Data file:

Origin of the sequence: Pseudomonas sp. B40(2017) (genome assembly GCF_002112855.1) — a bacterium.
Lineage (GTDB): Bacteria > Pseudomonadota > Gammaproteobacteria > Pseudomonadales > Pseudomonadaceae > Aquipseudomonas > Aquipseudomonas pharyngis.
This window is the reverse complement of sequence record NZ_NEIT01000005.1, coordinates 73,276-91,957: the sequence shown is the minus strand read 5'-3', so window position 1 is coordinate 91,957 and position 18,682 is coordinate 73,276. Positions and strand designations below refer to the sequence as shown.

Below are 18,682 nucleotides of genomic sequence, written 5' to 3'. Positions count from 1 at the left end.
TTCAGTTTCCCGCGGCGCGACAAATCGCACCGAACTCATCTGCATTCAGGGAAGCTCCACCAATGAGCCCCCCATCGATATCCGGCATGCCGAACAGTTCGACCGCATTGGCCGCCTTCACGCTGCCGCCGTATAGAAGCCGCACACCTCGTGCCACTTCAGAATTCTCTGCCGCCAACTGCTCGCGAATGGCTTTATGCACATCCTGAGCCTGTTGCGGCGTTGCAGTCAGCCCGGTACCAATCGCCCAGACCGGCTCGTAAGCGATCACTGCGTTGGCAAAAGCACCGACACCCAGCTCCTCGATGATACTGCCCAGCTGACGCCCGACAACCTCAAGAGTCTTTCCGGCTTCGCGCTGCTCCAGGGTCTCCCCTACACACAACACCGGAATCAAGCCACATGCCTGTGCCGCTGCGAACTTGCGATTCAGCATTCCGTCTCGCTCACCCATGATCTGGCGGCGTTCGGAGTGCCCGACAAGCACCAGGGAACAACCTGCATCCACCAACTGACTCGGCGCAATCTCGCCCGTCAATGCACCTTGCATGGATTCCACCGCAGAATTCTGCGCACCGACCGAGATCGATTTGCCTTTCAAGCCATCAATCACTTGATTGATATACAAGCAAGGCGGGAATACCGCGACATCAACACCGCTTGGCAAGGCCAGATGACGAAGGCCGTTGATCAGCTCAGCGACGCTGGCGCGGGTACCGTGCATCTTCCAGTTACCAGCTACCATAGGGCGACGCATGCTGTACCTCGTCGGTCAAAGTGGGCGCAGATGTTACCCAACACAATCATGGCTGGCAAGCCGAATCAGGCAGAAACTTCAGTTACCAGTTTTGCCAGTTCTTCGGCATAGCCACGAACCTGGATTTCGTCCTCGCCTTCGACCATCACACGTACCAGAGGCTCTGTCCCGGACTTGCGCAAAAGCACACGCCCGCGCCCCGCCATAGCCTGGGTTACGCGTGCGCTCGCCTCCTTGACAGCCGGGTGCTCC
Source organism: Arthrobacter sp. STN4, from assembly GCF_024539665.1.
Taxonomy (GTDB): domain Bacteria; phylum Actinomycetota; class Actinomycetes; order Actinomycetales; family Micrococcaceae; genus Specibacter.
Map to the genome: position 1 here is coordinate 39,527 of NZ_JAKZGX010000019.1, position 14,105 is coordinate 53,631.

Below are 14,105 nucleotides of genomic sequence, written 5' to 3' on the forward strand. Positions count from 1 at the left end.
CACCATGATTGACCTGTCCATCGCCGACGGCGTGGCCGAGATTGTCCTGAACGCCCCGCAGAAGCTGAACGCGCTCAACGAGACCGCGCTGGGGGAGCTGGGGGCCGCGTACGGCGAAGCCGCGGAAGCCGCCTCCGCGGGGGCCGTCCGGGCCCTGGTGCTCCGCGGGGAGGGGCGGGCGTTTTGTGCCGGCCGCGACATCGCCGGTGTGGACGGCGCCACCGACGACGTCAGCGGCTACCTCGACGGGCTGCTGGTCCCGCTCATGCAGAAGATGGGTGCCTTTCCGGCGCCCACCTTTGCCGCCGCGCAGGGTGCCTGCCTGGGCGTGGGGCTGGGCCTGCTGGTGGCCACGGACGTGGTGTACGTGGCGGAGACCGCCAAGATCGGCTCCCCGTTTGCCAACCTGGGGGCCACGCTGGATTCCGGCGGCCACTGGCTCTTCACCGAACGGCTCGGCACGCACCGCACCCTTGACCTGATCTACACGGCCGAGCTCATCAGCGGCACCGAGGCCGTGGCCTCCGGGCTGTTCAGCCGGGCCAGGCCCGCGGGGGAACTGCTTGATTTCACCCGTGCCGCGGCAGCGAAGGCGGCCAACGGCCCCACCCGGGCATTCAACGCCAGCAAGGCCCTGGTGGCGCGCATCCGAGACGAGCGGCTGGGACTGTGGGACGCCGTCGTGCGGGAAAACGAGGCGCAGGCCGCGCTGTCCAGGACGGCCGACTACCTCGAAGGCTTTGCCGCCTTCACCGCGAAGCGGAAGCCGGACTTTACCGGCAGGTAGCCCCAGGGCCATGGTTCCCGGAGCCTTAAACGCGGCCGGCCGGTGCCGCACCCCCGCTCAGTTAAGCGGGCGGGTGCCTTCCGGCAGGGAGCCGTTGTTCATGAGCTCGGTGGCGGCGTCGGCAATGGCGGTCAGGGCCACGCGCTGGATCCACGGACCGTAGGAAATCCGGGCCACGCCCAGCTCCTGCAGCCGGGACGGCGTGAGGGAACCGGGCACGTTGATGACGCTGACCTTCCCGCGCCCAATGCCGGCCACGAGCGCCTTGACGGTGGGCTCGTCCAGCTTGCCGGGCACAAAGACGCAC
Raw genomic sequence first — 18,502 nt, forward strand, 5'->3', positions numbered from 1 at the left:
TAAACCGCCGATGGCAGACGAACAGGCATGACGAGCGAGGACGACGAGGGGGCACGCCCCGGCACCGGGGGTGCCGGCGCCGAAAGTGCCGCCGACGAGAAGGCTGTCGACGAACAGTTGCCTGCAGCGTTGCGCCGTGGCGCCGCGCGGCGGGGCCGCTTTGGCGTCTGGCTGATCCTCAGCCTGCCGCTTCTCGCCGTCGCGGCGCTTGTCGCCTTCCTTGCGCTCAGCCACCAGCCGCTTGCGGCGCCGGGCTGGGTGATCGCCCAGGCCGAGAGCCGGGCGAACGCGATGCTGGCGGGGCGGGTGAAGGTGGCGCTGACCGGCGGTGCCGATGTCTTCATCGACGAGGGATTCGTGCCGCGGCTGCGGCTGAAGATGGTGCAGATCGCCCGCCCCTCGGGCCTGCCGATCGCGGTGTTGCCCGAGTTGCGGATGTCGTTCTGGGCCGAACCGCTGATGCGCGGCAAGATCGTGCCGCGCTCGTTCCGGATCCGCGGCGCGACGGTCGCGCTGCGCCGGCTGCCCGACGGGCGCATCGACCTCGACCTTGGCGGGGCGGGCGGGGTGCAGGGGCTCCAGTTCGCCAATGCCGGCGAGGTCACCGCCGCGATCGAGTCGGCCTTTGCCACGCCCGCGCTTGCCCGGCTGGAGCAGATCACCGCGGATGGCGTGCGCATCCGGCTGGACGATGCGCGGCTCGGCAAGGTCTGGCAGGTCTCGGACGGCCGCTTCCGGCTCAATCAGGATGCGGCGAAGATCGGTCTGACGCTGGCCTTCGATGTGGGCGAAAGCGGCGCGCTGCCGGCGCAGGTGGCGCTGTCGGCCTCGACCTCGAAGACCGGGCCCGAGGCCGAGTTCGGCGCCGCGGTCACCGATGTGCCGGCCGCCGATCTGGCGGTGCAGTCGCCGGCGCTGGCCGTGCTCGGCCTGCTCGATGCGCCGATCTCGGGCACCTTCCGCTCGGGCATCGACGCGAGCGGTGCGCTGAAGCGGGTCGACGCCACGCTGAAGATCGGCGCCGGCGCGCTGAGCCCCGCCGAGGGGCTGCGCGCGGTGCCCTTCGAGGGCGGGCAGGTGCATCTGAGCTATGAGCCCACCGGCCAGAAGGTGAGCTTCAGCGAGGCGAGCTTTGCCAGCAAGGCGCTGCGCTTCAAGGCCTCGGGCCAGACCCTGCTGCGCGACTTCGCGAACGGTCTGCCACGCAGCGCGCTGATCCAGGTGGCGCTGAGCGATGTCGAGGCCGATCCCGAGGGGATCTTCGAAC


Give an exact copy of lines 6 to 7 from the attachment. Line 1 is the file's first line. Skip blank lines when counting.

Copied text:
Source organism: Arthrobacter sp. STN4, from assembly GCF_024539665.1.
Taxonomy (GTDB): domain Bacteria; phylum Actinomycetota; class Actinomycetes; order Actinomycetales; family Micrococcaceae; genus Specibacter.